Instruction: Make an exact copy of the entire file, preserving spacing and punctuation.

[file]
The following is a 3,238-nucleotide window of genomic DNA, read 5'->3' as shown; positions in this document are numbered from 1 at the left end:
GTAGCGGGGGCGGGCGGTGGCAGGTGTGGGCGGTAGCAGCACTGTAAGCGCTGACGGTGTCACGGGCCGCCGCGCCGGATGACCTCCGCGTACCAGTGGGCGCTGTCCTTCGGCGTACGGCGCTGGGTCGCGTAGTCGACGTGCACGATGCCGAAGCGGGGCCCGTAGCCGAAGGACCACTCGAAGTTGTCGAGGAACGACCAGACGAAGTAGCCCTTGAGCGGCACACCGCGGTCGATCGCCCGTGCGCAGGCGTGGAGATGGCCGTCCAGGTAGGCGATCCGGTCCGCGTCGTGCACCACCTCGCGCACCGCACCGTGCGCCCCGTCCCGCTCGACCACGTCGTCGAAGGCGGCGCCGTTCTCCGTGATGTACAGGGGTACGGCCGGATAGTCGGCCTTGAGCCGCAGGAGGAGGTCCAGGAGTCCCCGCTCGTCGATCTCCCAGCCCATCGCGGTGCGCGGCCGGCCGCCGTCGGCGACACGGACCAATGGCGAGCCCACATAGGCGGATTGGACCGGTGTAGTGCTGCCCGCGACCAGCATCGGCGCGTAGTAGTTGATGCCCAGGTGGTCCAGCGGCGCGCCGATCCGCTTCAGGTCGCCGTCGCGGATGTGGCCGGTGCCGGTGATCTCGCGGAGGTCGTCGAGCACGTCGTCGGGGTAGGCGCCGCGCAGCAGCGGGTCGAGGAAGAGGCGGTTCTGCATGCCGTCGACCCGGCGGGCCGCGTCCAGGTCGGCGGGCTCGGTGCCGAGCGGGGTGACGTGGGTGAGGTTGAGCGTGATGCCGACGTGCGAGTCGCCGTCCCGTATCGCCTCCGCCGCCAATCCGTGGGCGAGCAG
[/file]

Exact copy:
The following is a 3,238-nucleotide window of genomic DNA, read 5'->3' as shown; positions in this document are numbered from 1 at the left end:
GTAGCGGGGGCGGGCGGTGGCAGGTGTGGGCGGTAGCAGCACTGTAAGCGCTGACGGTGTCACGGGCCGCCGCGCCGGATGACCTCCGCGTACCAGTGGGCGCTGTCCTTCGGCGTACGGCGCTGGGTCGCGTAGTCGACGTGCACGATGCCGAAGCGGGGCCCGTAGCCGAAGGACCACTCGAAGTTGTCGAGGAACGACCAGACGAAGTAGCCCTTGAGCGGCACACCGCGGTCGATCGCCCGTGCGCAGGCGTGGAGATGGCCGTCCAGGTAGGCGATCCGGTCCGCGTCGTGCACCACCTCGCGCACCGCACCGTGCGCCCCGTCCCGCTCGACCACGTCGTCGAAGGCGGCGCCGTTCTCCGTGATGTACAGGGGTACGGCCGGATAGTCGGCCTTGAGCCGCAGGAGGAGGTCCAGGAGTCCCCGCTCGTCGATCTCCCAGCCCATCGCGGTGCGCGGCCGGCCGCCGTCGGCGACACGGACCAATGGCGAGCCCACATAGGCGGATTGGACCGGTGTAGTGCTGCCCGCGACCAGCATCGGCGCGTAGTAGTTGATGCCCAGGTGGTCCAGCGGCGCGCCGATCCGCTTCAGGTCGCCGTCGCGGATGTGGCCGGTGCCGGTGATCTCGCGGAGGTCGTCGAGCACGTCGTCGGGGTAGGCGCCGCGCAGCAGCGGGTCGAGGAAGAGGCGGTTCTGCATGCCGTCGACCCGGCGGGCCGCGTCCAGGTCGGCGGGCTCGGTGCCGAGCGGGGTGACGTGGGTGAGGTTGAGCGTGATGCCGACGTGCGAGTCGCCGTCCCGTATCGCCTCCGCCGCCAATCCGTGGGCGAGCAG